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Grace v. Brennen

United States District Court, E.D. Missouri, Northern Division

December 6, 2016

WILLIAM GRACE, Plaintiff,
v.
DR. BONNE BRENNEN, et al., Defendants.

          MEMORANDUM AND ORDER

          STEPHEN N. LIMBAUGH, JR. UNITED STATES DISTRICT JUDGE.

         This matter is before the Court upon review of the file. Plaintiff commenced this civil action on September 12, 2016, alleging that defendants denied him medical care and adequate nutrition. Upon review, the Court noted that while the nature of plaintiff s claims appeared quite serious, the complaint failed to state a claim upon which relief could be granted, and permitted plaintiff to file an amended complaint. On November 18, 2016, plaintiff filed an amended complaint, which the Court now reviews pursuant to 28 U.S.C. § 1915(e).

         28 U.S.C. § 1915(e)

         The Court shall dismiss a complaint filed in forma pauperis if the action is frivolous, malicious, fails to state a claim upon which relief can be granted, or seeks monetary relief from a defendant who is immune from such relief. 28 U.S.C. § 1915(e)(2)(B). An action is frivolous if it "lacks an arguable basis in either law or fact." Neitzke v. Williams, 490 U.S. 319, 328 (1989); Denton v. Hernandez, 504 U.S. 25, 31 (1992). A complaint fails to state a claim if it does not plead "enough facts to state a claim to relief that is plausible on its face." Bell Atlantic Corp. v. Twombly, 550 U.S. 544, 570 (2007).

         To determine whether an action fails to state a claim upon which relief can be granted, the Court must engage in a two-step inquiry. First, the Court must identify the allegations in the complaint that are not entitled to the assumption of truth. Ashcroft v. Iqbal, 129 S.Ct. 1937, 1950-51 (2009). These include "legal conclusions" and "[t]hreadbare recitals of the elements of a cause of action [that are] supported by mere conclusory statements." Id. at 1949. Second, the Court must determine whether the complaint states a plausible claim for relief. Id. at 1950-51. This is a "context-specific task that requires the reviewing court to draw on its judicial experience and common sense." Id. at 1950. The plaintiff is required to plead facts that show more than the "mere possibility of misconduct." Iqbal, 129 S.Ct. at 1950. The Court must review the factual allegations in the complaint "to determine if they plausibly suggest an entitlement to relief." Id. at 1951.

         Pro se pleadings are liberally construed, and are held to a less stringent standard when considering a dismissal of the case for failure to state a claim. See Haines v. Kerner, 404 U.S. 519, 520 (1972); Horsey v. Asher, 741 F.2d 209, 211 n. 3 (8th Cir. 1984). Even so, a pro se complaint must contain specific facts to support its conclusions. Kaylor v. Fields, 661 F.2d 1177, 1183 (8th Cir. 1981).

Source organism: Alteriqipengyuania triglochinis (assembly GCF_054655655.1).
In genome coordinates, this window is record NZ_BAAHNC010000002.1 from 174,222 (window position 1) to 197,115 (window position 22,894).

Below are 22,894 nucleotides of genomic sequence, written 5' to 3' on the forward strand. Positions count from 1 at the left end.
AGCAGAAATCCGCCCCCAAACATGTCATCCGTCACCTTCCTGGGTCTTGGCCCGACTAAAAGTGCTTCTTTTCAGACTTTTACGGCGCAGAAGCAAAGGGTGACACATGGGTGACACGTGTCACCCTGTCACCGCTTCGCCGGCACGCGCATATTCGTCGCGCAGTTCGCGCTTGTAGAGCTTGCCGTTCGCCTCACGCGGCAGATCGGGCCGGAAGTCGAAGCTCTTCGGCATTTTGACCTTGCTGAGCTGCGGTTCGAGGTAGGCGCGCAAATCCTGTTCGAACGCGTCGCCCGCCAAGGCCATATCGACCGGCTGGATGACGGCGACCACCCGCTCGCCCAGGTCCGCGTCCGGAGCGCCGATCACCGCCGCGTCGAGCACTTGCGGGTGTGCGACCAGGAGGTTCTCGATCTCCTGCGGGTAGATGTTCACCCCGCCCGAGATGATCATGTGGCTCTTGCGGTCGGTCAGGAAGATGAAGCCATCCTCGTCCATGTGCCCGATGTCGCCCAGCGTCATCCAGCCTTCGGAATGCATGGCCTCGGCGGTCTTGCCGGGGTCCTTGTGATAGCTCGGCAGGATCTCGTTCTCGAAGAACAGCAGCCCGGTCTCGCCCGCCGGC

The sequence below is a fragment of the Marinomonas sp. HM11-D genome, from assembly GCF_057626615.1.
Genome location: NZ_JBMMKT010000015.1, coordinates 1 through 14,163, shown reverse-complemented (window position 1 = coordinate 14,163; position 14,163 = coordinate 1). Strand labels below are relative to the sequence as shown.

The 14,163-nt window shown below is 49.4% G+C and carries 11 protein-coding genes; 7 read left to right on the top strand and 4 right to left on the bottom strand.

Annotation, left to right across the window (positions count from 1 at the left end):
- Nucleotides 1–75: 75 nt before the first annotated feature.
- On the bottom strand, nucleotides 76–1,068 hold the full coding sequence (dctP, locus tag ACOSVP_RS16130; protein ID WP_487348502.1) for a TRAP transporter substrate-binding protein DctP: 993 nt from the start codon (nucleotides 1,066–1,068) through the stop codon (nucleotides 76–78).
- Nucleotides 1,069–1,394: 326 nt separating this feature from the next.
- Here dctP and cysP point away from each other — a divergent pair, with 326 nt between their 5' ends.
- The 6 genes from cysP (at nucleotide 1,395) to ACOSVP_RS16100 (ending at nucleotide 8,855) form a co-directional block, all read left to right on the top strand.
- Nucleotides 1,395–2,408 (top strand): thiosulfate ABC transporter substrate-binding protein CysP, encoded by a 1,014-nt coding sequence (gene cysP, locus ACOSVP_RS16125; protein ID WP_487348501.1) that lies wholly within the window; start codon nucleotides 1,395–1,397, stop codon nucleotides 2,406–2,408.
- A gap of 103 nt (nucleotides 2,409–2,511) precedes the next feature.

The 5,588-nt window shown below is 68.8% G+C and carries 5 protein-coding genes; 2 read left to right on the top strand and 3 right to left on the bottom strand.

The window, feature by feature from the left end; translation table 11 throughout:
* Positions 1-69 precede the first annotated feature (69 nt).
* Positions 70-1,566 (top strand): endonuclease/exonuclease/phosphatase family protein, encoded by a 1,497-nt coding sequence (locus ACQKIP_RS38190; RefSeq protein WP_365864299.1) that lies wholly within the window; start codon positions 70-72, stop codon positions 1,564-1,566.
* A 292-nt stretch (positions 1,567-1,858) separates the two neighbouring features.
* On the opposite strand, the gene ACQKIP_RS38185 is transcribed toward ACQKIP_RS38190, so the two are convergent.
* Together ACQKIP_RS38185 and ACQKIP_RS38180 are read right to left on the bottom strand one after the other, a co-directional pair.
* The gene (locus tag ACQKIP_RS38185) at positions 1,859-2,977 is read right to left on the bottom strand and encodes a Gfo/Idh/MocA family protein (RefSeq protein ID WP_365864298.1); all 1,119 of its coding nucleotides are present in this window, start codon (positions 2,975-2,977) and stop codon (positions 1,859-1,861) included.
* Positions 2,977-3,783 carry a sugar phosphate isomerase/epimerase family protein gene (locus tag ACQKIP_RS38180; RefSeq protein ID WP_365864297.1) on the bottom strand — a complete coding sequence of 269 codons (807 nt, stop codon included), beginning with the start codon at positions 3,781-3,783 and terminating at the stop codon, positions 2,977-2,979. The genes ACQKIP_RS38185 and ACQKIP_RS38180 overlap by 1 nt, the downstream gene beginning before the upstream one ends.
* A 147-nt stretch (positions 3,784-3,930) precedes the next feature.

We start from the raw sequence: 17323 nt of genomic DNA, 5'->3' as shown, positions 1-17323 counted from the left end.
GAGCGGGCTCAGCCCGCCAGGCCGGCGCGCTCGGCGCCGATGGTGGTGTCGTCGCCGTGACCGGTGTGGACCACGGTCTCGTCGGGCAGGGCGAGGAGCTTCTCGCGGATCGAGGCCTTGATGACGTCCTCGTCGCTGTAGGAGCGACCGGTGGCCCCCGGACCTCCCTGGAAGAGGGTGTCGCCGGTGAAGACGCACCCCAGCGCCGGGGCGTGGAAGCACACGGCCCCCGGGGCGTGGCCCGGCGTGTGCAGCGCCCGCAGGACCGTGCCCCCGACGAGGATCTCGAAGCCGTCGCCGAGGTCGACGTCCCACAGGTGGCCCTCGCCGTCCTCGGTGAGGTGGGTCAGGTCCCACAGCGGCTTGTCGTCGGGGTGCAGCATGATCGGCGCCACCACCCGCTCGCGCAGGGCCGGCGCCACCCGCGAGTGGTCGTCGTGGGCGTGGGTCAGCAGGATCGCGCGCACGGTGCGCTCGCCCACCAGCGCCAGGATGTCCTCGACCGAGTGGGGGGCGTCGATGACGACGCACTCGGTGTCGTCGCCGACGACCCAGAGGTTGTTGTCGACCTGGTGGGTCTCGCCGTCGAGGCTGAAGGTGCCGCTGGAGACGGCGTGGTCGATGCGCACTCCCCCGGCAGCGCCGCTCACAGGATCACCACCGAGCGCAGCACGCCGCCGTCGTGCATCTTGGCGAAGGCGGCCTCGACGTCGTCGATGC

In the amended complaint, plaintiff names defendants Bonne Brennen, Tamara Anderson, Maureen Banocy, and Pamela Unknown. Plaintiff specifies that he is suing them in their official capacities only. For his claims for relief, plaintiff asks the Court for a monetary award of $100, 000.00, an order directing defendants to provide him with an asthma pump, an additional $20, 000.00, and to "compensate him for his injuries." (Docket No. 7 at 6-7).

         The amended complaint is subject to dismissal because it fails to state a claim upon which relief can be granted and is legally frivolous. For his claim against defendant Brennen, plaintiff alleges that she "is being sued because each government-official defendant, through the official's own individual actions, violated the Constitution because of they [sic] custom, the employer is responsible for the alleged Constitutional violations, of denying plaintiff his ensures, pain medication, asthma pumps and medical footwear." (Docket No. 7 at 5). For his claim against defendant Anderson, plaintiff alleges that she "is being sued because this defendant had notice that plaintiff was being denied adequate medical care and treatment and failed to do anything. Each government official defendant, through the official own individual action violated the Constitution because of they [sic] custom." (Id.) For his claim against defendant Banocy, plaintiff alleges that "this defendant is sued because each government-official defendant, through the officials own individual actions violated the Constitution because of the custom they have at Northeast Correctional Center. The employer is responsible for the alleged constitutional violations of denying plaintiff of pain medication (Neurontin) asthma pumps." (Id. at 6). Finally, for his claim against the unknown defendant, plaintiff alleges that "this defendant is sued because each government-official defendant, through the officials own individual actions violated the Constitution because of the custom they have at Northeast Correctional Center. This defendant deliberately denied or withheld plaintiffs HIV and ensures once the doctor renewed plaintiffs medications and ensures." (Id.)